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Pompeii's last XXIV hours retweeted

Exactly 1,933 years after Mount Vesuvius' eruption buried the Roman city of Pompeii and its residents in a lethal blanket of ash, the catastrophe is being recounted as it was back then — only this time as a stream of tweets on Twitter.

The minute-by-minute reconstruction of Pompeii's destruction on Aug. 24 in the year 79 is based on the tale of Pliny the Elder, a Roman scholar and admiral who took command of the city's evacuation. The last day of Pompeii will be retweeted as it happened, starting at 10 a.m. ET Friday, by @Elder_Pliny, a ghost who's being brought to life by the Denver Museum of Nature and Science.

Why Denver? It's because the museum is due to host an exhibit about Pompeii titled "A Day in Pompeii," opening Sept. 14. The museum says it'll be offering an interactive map tracing Pliny's movements on that fateful day.


The old guy has already gotten a premonition of disaster: "The gods must be roaming the earth," he tweeted on Wednesday. "I felt the ground shake this morning."

Don't tell @Elder_Pliny, but the big day is not going to end well for him. In real life, his story had to be told by his nephew, Pliny the Younger, who provided pretty much the only eyewitness account of what happened. In his letters to Tacitus, the younger Pliny describes how his uncle sailed into the chaos:

"Ash was falling onto the ships now, darker and denser the closer they went. Now it was bits of pumice, and rocks that were blackened and burned and shattered by the fire. Now the sea is shoal; debris from the mountain blocks the shore. He paused for a moment wondering whether to turn back as the helmsman urged him. 'Fortune helps the brave,' he said. ..."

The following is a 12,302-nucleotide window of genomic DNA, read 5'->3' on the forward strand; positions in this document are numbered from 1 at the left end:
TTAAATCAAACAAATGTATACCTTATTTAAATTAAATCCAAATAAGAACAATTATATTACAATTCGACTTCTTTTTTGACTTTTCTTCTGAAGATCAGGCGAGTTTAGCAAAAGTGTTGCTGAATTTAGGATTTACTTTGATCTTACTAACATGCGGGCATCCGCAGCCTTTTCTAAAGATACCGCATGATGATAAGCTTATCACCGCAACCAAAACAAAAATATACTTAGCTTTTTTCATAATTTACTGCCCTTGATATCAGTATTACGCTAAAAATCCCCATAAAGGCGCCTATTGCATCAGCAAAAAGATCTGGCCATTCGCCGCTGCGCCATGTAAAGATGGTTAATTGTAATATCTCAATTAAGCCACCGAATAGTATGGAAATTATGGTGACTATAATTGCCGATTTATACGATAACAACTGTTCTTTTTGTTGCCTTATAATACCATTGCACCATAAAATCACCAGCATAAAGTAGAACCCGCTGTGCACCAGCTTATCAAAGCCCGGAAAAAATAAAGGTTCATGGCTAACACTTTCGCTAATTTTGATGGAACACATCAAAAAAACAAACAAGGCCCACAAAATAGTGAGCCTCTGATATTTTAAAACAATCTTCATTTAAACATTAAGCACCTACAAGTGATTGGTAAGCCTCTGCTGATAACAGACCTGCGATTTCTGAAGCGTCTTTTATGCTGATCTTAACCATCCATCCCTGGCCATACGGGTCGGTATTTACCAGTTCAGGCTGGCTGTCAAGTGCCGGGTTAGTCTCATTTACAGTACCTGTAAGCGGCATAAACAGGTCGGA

If @Elder_Pliny's tweets are even half as gripping, they'll be a must-read for Follow Friday.  

After the eruption and ashfall, the city was abandoned and largely forgotten. Centuries later, the archaeological excavation of the city revealed a freeze-frame of everyday life for first-century Romans, from their brothels and trash heaps to their high-class homes. Pompeii has fallen on another round of hard times recently, due to modern-day deterioration — but the site still ranks as one of the archaeological wonders of the world. Here are more of the recent revelations from Pompeii:


You can take a virtual tour of Pompeii's present-day ruins using Google Street View, and PublicVR has been working on a three-dimensional virtual reconstruction of the city's theater district as it was during its ancient heyday. If you can't make it to Denver for "A Day in Pompeii," there's also a "Last Days of Pompeii" exhibit opening next month at the Getty Villa in Malibu, Calif.

Alan Boyle is NBCNews.com's science editor. Connect with the Cosmic Log community by "liking" the log's Facebook page, following @b0yle on Twitter and adding the Cosmic Log page to your Google+ presence. To keep up with Cosmic Log as well as NBCNews.com's other stories about science and space, sign up for the Tech & Science newsletter, delivered to your email in-box every weekday. You can also check out "The Case for Pluto," my book about the dwarf planet and the search for new worlds.